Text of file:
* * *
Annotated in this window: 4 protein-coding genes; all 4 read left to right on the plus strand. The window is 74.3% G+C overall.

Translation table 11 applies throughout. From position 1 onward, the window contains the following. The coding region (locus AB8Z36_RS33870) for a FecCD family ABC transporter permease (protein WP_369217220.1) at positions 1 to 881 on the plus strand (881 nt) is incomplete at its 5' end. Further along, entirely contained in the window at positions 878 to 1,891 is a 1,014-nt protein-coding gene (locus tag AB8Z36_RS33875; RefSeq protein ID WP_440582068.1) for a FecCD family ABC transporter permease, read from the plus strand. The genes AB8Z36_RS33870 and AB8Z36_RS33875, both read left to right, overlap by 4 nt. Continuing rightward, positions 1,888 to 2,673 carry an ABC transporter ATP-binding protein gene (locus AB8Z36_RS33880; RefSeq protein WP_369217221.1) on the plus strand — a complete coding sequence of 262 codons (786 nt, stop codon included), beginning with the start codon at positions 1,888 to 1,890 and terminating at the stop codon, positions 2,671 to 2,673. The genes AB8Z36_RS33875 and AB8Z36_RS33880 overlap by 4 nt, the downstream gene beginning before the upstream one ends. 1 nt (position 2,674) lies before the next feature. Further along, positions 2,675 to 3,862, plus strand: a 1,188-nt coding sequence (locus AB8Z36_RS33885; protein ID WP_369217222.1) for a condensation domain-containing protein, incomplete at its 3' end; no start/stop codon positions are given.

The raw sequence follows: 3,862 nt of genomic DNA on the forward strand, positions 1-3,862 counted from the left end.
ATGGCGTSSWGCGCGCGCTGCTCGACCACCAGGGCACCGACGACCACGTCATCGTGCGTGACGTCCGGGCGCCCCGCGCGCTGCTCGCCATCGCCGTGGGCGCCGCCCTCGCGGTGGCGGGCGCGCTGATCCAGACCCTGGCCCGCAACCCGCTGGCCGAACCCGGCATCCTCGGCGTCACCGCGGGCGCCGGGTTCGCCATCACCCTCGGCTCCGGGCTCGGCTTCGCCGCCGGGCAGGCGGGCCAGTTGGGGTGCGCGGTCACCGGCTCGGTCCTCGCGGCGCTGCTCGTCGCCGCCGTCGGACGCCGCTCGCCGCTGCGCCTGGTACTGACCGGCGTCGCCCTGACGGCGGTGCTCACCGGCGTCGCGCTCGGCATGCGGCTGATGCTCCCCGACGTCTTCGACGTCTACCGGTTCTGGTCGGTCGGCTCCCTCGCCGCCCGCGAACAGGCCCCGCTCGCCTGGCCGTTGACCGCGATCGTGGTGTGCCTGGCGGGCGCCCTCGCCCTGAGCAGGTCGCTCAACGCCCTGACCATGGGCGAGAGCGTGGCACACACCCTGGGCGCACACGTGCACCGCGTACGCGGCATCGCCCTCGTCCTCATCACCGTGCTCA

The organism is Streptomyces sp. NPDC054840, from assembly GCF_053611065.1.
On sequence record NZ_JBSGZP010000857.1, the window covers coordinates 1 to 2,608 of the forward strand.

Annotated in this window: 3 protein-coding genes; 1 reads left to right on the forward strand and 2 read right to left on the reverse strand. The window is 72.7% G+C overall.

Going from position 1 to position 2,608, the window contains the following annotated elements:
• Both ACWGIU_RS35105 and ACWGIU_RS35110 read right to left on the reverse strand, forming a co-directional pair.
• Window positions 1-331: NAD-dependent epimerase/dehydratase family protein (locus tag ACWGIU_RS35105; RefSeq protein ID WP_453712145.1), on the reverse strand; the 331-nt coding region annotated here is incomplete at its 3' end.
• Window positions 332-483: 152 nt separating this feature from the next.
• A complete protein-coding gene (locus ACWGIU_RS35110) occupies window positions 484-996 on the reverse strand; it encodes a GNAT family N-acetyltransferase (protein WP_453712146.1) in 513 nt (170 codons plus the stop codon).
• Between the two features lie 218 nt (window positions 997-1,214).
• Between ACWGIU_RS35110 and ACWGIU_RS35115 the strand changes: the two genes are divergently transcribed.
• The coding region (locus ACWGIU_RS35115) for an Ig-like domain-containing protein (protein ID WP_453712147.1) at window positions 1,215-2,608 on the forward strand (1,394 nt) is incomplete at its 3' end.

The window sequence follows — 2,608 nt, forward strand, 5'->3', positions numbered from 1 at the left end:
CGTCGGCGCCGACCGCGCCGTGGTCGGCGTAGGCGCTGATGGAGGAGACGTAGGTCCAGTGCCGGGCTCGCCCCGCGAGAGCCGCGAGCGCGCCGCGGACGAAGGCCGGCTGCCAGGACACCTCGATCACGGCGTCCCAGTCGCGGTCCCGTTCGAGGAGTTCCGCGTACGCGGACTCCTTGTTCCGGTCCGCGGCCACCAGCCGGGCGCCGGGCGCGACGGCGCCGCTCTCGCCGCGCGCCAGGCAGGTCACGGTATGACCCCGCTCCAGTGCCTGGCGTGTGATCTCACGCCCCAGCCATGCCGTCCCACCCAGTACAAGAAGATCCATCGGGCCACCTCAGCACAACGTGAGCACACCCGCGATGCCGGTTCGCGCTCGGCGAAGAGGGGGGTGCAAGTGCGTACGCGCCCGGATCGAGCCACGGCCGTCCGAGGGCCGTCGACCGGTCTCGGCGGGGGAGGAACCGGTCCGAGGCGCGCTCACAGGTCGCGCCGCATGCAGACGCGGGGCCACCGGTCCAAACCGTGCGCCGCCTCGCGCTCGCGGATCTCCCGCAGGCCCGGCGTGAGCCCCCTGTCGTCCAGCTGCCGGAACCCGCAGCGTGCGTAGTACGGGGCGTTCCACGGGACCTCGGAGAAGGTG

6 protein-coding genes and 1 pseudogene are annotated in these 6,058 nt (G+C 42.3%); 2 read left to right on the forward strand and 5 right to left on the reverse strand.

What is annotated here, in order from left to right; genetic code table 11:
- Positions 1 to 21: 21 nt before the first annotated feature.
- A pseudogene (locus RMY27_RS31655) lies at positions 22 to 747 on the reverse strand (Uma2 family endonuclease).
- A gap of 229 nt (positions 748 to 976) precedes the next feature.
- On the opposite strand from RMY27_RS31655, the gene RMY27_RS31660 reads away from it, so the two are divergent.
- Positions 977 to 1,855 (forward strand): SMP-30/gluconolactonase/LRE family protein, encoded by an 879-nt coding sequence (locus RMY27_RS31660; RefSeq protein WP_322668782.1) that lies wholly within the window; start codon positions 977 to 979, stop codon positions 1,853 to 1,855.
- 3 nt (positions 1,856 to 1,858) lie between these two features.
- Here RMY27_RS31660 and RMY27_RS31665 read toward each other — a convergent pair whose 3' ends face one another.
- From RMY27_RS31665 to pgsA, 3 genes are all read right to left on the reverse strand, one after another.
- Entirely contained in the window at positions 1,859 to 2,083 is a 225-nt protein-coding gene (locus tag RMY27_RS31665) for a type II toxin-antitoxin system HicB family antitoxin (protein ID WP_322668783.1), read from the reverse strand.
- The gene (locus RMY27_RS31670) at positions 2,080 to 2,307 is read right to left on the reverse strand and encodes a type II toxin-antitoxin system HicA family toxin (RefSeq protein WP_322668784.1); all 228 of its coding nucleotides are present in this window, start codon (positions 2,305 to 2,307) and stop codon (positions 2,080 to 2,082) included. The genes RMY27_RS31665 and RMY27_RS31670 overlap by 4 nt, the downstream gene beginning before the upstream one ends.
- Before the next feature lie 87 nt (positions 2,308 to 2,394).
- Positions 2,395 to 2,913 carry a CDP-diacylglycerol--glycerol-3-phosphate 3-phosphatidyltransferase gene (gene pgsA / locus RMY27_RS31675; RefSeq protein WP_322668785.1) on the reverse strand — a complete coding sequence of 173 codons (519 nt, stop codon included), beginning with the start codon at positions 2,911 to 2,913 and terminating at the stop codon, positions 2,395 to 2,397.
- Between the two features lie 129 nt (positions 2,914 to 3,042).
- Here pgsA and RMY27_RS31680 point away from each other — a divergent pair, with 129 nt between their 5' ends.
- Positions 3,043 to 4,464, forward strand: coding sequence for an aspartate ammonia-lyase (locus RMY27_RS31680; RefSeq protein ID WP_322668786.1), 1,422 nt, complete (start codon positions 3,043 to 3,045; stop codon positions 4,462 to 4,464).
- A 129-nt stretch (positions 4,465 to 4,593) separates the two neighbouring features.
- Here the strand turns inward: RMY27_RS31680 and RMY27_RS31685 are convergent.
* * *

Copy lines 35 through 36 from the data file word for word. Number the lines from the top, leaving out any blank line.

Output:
- A 129-nt stretch (positions 4,465 to 4,593) separates the two neighbouring features.
- Here the strand turns inward: RMY27_RS31680 and RMY27_RS31685 are convergent.